Goldman Sachs is the smartest firm on Wall Street. They are the most ruthless and will be here long after dozens of others close up shop or merge. Trump likes to associate himself with winners. Who better than Goldman?
One night in early December, a Goldman Sachs partner walked out of the Pierre hotel in Manhattan with a big grin on his face. He’d spent the evening at the bank’s annual alumni dinner, and there was a lot to celebrate. For starters, shares of Goldman Sachs were on a tear, having rallied about 30 percent in the month since Donald Trump was elected president. Trump had also restarted an age-old tradition of presidents naming Goldmanites to top spots in their administration.
Former Goldman Sachs partner Steven Mnuchin served as Trump’s national finance chairman and is now Trump’s nominee for U.S. Treasury secretary. Trump has also tapped Goldman Sachs President (and the bank’s de facto No. 2) Gary Cohn to be his top economic adviser in the White House. Other Goldman alums in Trump’s inner circle include Anthony Scaramucci, a former Goldman banker and a member of the Trump transition team’s executive committee, as well as Steve Bannon, Trump’s campaign manager.
After eight years as the face of Wall Street greed and the target of public scorn, the bankers at Goldman Sachs can be cheerful again. Not only has Trump’s election stoked hopes for looser regulatory policies that will make it easier for banks to take bigger risks and book fatter profits, but Goldman also appears to have regained its place at the nexus between Wall Street and Washington. After being largely cut out of the federal government during the Obama years, with few of its alums tapped for big jobs, Goldman is starting to live up to its former nickname, Government Sachs. If confirmed, Mnuchin will be the third former Goldman partner to lead the Department of the Treasury in the past 25 years, joining Robert Rubin and Hank Paulson.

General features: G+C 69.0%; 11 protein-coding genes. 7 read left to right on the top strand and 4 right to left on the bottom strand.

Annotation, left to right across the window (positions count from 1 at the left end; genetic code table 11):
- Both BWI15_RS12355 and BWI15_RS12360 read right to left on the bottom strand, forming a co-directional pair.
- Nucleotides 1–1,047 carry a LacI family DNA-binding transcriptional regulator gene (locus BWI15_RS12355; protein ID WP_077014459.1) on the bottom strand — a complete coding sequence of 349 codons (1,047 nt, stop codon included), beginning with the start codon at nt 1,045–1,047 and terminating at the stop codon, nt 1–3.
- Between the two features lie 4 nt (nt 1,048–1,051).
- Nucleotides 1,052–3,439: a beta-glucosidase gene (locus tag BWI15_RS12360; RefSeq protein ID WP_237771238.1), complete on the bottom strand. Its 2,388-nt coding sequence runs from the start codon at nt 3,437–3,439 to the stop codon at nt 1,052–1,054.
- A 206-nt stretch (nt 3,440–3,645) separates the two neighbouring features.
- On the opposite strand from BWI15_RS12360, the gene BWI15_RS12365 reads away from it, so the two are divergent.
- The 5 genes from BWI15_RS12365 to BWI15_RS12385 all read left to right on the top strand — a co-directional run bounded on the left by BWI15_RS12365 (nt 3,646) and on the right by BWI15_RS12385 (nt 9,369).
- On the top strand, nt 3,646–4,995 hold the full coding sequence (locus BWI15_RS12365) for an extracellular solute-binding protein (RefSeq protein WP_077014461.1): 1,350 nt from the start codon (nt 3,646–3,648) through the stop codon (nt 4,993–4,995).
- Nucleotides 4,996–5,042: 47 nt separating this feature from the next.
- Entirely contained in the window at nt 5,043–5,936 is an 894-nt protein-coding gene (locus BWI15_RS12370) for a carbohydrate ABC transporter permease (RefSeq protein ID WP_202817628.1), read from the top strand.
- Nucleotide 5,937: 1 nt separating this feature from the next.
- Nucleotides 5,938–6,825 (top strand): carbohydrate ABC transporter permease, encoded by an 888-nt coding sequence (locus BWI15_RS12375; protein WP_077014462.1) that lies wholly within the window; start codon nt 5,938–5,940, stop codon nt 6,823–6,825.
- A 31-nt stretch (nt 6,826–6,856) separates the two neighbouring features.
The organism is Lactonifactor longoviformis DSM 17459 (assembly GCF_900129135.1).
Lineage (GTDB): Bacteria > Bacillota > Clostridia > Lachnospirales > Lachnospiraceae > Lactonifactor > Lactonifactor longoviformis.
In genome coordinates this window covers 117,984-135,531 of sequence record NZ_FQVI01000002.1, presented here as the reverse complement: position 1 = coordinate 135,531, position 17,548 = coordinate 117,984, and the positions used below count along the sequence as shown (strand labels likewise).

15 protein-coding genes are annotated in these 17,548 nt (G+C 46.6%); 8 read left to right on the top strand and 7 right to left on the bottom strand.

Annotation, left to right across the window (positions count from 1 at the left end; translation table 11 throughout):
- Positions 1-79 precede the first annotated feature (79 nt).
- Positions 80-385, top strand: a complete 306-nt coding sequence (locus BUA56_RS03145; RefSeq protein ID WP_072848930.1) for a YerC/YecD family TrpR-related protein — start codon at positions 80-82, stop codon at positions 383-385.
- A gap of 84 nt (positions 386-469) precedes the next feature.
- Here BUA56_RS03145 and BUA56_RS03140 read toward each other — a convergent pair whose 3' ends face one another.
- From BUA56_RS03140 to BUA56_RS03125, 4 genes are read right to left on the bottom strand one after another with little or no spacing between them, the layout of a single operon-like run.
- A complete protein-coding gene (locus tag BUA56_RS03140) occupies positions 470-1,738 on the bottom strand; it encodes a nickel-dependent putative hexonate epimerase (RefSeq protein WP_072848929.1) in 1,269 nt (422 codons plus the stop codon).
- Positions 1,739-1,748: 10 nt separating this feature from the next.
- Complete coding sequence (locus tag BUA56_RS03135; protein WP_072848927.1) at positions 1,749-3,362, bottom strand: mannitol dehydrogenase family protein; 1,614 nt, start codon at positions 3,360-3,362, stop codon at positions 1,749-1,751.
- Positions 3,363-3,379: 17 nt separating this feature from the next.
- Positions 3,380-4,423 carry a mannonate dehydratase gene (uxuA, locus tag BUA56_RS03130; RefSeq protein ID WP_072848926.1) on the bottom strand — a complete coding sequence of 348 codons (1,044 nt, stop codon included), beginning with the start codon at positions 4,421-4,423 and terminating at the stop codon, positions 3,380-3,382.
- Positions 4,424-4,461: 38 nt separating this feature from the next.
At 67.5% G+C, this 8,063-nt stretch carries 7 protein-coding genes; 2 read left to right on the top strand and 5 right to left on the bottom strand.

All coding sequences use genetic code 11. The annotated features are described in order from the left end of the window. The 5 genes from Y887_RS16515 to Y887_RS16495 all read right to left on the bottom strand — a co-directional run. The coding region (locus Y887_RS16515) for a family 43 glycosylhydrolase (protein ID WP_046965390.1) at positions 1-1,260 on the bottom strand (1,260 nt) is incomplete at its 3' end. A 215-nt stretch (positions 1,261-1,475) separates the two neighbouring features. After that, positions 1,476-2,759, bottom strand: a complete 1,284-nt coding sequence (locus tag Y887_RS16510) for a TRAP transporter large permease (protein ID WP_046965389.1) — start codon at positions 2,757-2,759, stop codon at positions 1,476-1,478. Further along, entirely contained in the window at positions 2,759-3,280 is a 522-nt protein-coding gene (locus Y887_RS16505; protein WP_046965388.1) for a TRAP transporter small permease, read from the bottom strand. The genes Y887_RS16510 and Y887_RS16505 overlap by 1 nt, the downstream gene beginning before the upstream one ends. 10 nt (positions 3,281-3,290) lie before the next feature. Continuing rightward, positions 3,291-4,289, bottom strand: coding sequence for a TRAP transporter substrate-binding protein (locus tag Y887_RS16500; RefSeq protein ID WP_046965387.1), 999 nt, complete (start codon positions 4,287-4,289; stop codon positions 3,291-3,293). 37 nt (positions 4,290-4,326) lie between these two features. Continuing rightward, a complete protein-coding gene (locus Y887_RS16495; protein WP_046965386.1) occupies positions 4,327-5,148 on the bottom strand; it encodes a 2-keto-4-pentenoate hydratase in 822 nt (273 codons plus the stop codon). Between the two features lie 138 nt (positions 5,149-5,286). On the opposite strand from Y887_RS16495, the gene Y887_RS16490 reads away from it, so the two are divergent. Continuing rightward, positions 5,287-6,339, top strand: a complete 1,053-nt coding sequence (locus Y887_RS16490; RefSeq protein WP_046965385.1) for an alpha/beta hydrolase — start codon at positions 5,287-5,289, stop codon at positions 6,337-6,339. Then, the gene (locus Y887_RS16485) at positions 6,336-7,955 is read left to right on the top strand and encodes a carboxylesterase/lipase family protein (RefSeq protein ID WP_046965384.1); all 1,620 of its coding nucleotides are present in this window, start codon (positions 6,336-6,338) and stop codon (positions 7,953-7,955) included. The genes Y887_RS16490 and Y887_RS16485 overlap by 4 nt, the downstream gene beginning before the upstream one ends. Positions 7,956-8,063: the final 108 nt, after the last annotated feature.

“They outlasted the criticism,” says Charles Geisst, a Wall Street historian and author of books about the industry. Mark Williams, a lecturer at Boston University and the author of a book about Lehman Brothers’ collapse, puts it more bluntly: “Although politicians love to publicly decry Goldman Sachs, in times of need they run to the firm for capital-markets expertise and to fill key cabinet seats.” Trump is no exception. Despite painting Goldman as a symbol of a corrupt system during the campaign, he is leaning heavily on the firm’s people.
Goldman’s Chief Executive Officer Lloyd Blankfein didn’t wait long to return the favor, telling a German newspaper that Trump “may turn out to be a much better president” than many expect and that his firm will benefit if Trump succeeds in stimulating the economy. Cohn’s departure also gives Blankfein a few more years without an obvious heir apparent, cementing his control at the firm.
Cohn and Mnuchin are poised to preside over a rollback of financial regulations that arguably threatened Goldman more than any other top bank in the years following the financial crisis. Most notably, Trump has said he’s considering a repeal of the 2010 Dodd-Frank Act that Congress passed to protect consumers and prevent a repeat of the financial crisis. Regulators appointed by Trump could also choose to give banks more leeway with certain rules, even if they remain in place.